The paper must always be carefully placed with its edges parallel to the sides of the board so that in working you do not lose the sense of horizontal and perpendicular. From the beginning the habit should be formed of keeping the board still
while working; it should never be turned around. Soon this becomes second nature. The stability of the subject is lost at once when the board is not kept in the same position.
It is usually best to set the board at an angle when working, rather than have it flat or upright. Most people who work at home
need a table on which a board can be raised to a slope. The whole table surface should not be sloping or there will be nowhere to put the drawing materials and eraser. The table must not be too high, about three feet is convenient.
If it is not at the right height for use with ordinary chairs, a revolving chair or stool that can be raised or lowered should be used, as it is important to sit correctly. The ideal chair to encourage both concentration and relaxation has a horizontal, not-too-deep seat, flat and relatively hard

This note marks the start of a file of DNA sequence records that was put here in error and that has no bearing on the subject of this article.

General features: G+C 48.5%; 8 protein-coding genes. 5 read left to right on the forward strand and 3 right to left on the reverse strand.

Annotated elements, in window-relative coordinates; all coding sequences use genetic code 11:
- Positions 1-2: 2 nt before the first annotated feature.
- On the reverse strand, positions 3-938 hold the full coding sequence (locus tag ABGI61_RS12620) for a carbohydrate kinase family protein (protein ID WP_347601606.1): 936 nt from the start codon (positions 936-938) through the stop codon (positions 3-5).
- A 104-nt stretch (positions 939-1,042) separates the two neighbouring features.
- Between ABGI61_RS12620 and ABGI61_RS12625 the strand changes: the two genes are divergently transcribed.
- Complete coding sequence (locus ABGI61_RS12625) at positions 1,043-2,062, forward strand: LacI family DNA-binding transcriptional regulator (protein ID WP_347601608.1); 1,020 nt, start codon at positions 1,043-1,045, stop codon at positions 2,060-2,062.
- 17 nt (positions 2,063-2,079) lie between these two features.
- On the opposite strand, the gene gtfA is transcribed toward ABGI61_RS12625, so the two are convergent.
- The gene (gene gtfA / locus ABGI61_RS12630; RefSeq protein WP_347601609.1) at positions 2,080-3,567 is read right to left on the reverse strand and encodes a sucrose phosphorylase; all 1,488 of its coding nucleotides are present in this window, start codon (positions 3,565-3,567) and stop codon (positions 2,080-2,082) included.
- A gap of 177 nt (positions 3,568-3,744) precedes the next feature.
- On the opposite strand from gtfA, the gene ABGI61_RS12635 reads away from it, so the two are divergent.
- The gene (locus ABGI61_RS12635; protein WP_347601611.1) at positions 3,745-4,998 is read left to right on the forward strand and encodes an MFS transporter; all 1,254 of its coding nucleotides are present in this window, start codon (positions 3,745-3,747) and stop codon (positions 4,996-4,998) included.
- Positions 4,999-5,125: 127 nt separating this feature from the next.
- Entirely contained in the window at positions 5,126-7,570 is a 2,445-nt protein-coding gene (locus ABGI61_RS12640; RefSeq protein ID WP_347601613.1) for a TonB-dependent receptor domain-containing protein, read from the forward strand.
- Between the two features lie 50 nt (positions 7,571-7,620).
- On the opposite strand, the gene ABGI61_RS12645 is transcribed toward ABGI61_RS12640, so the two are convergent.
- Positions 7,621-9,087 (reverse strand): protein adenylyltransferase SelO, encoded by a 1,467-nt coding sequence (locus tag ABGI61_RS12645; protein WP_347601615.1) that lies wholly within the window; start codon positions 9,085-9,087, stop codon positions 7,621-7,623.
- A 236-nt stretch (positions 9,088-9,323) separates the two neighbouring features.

upholstery, and a very upright back.
Before the reader starts work,
let us review the proper way to hold pencils, pens, and brushes. Most people manage more or less correctly, but many difficulties are due solely to a wrong grip. Pencils, pens, and brushes can be used in many different ways to express different things, but full freedom of expression is allowed only by a correct grasp.
Pencils and chalks are in themselves technically capable of a great variety of strokes, darker or lighter according to the amount of pressure with which they are used. The thickness of line can also be controlled to a lesser extent.
Nibs filled with
drawing ink do not allow any alteration of tone, but according to the kind of nib enormous differences of thickness can be obtained by different pressures. Ball-points and pens with a rigid, circular point are the only ones that give a completely uniform line, whatever the pressure.
The most expressive
variation of stroke is obtained with the brush, and by diminishing the amount of liquid it holds, it can also be made to lighten the tone, an effect otherwise created by diluting the liquid. The brush, together with pencil and chalk, is best for filling in areas of color, a tedious business with a pen.